Rare Apple-1 Computer Sells at German Auction for $130,000

A rare working Apple-1 computer that was built in Steve Jobs' garage has been sold at auction in Germany for over $130,000 (via news24).

The highly sought-after vintage computer auctioned off in Cologne on Saturday was one of just 200 that the late Apple co-founder and Steve Wozniak designed and marketed in 1976.


The owner John Dryden, a Californian software engineer, admitted that finally parting with the machine was difficult. "(The Apple 1) was one of the first opportunities for someone to possess a real computer," he said. "I'd been working with computers for a while but they were huge."

The Apple-1 was sold with the original receipt for the motherboard and cassette recorder, an operating manual, and even notes of telephone conversations between Dryden and Wozniak from 1977. Apple never offered an external housing for the computer, while the power supply, keyboard, monitor, and cassette recorder had to be obtained separately by the owner.

This machine was actually expected to fetch significantly more than it did this weekend, after an Apple-1 sold for a record $905,000 at a Bonhams auction in New York in October 2014. More recently, a unique "celebration" model went for $815,000 at a CharityBuzz auction in August of last year.


Breker's auction house, which hosted the sale and specializes in technical antiques, put the lower price down to a settling of Apple "hype", now coming over five years after the death of Steve Jobs. The winning bidder was a German engineer who collects old computers.

The 8K machine, which originally sold for $666 over 40 years ago, is one of just eight still in working order. There are thought to be only around 50 to 60 Apple-1 computers still in existence.

Tag: Apple-1


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18 months ago
Ugh, wish Apple would bring back true upgradability on their products again.

It's not a Pro product unless you can solder your own capacitors onto it. This wouldn't be happening if Woz was still here.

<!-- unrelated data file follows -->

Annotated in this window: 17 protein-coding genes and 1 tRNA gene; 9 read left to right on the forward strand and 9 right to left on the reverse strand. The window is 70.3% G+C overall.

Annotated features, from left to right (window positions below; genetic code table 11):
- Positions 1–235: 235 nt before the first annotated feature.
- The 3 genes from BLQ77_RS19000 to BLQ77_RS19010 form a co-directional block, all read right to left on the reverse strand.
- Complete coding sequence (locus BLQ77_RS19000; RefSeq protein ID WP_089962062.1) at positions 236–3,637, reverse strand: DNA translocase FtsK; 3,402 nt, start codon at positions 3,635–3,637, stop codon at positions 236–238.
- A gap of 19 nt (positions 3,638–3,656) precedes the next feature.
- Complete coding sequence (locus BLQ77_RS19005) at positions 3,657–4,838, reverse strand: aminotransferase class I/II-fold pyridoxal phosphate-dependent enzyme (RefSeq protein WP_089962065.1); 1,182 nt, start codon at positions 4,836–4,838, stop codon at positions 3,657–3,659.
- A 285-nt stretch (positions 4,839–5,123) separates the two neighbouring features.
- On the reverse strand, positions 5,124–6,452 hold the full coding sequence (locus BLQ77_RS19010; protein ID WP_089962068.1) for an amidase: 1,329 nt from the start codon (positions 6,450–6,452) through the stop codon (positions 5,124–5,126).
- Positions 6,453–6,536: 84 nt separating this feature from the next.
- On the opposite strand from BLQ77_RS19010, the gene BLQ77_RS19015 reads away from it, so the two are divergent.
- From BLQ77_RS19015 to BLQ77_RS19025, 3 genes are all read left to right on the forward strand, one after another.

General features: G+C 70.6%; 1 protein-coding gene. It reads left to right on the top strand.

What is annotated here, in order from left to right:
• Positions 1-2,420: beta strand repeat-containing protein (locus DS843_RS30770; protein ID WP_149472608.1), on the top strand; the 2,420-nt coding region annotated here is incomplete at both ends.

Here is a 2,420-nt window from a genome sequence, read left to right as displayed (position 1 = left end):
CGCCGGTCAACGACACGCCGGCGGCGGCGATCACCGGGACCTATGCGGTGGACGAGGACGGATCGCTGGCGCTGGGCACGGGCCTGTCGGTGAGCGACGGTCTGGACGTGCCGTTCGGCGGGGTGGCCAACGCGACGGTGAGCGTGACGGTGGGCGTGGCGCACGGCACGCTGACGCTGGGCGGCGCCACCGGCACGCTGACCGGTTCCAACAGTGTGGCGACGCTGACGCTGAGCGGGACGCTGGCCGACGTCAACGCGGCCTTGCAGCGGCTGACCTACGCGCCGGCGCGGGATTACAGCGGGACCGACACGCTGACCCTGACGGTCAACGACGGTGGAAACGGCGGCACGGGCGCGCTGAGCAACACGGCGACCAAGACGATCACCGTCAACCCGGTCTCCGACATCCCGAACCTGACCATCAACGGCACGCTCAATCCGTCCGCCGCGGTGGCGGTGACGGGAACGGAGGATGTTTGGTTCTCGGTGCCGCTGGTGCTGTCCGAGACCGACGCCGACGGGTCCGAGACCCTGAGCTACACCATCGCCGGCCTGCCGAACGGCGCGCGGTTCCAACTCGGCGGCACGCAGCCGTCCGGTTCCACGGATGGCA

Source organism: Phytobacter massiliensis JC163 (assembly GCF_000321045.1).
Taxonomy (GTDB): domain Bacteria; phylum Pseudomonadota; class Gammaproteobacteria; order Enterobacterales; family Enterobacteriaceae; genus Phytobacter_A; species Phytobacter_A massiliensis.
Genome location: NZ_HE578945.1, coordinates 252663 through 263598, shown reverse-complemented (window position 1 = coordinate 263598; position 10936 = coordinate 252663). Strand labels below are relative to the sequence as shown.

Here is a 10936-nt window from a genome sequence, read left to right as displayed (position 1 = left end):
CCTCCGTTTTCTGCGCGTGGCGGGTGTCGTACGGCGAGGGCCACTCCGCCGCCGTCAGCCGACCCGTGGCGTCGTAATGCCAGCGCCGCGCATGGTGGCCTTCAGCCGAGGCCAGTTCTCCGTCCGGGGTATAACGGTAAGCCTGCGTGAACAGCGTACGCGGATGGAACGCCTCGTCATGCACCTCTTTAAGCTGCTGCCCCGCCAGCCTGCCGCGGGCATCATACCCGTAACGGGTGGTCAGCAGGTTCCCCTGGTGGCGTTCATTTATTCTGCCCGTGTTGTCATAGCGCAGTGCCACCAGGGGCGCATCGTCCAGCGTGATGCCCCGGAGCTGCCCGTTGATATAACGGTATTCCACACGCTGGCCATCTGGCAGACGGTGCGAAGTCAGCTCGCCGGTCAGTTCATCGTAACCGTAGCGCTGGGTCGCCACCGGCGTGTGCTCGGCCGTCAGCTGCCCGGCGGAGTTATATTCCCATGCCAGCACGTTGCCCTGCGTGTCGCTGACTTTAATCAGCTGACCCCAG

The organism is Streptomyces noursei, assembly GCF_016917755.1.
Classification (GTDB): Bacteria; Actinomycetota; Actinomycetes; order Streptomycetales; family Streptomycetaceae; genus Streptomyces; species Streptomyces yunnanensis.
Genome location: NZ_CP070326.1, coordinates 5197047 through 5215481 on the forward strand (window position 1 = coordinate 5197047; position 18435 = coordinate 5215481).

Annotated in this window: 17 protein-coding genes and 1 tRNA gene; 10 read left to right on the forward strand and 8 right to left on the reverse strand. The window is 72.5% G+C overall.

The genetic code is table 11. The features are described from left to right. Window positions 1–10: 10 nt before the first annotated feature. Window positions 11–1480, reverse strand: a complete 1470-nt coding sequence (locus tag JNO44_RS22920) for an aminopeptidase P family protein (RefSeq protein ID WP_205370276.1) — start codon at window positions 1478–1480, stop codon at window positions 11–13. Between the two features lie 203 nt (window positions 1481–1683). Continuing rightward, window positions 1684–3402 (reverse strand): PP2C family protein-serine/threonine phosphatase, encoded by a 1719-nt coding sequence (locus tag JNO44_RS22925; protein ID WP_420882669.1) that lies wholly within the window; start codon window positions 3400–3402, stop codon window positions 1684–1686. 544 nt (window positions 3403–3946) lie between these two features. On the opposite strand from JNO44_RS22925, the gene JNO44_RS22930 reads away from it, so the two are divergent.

Rating: 8 Votes
Avatar
18 months ago

It's not a Pro product unless you can solder your own capacitors onto it. This wouldn't be happening if Woz was still here.

Pretty on point, actually. ;) Jobs ideal was a computing device as an appliance, with no way to open it or change it. But he was constantly pushing for making great devices, constantly dissatisfied with what could be cobbled together with existing parts (so we benefit from him pushing his designers and engineers to try all sort of new things and invent new technologies). Woz was a hacker* extraordinaire, who could make simple parts do amazing things (the Apple II Disk Controller was a revolutionarily simple design that had many advantages over existing more complicated/expensive designs), and he encouraged others to do the same.

*: (from back when hacker meant "adept at delving into existing systems, understanding how they work, modifying them to do new interesting stuff, and using the knowledge gained to make entirely new things" - sigh, someone broke into a computer, someone else commented that "a hacker did it", and some reporter heard and either misunderstood or just intentionally misused the term because it sounded catchy, and now "hacker" means "computer criminal" to most people).

Interesting though, there are purportedly less than 60 in existence.

I thought I recalled the original production being in the neighborhood of 200, though I could be wrong.

$666-the price point devised by a couple of high California kids lol.

Devised by a couple of counter-culture revolutionaries, who found it entertaining and thought others of like mind would too. The competition at the time was CP/M running on S-100 bus 8080 systems (displaying on monochrome text-only terminals) that were really intended for business use. At the time, computers were basically only used by large companies - Steve & Steve had a dream of making computers that everyone could use (power to the people) - that was the revolution they were trying to foment. Indeed, Apple's follow-on machine, the Apple II, was on the market months before the (monochrome-only) TRS-80 and Commodore PET, years before the Atari 400/800, and many years before the first IBM PC. At the time it kind of was revolutionary.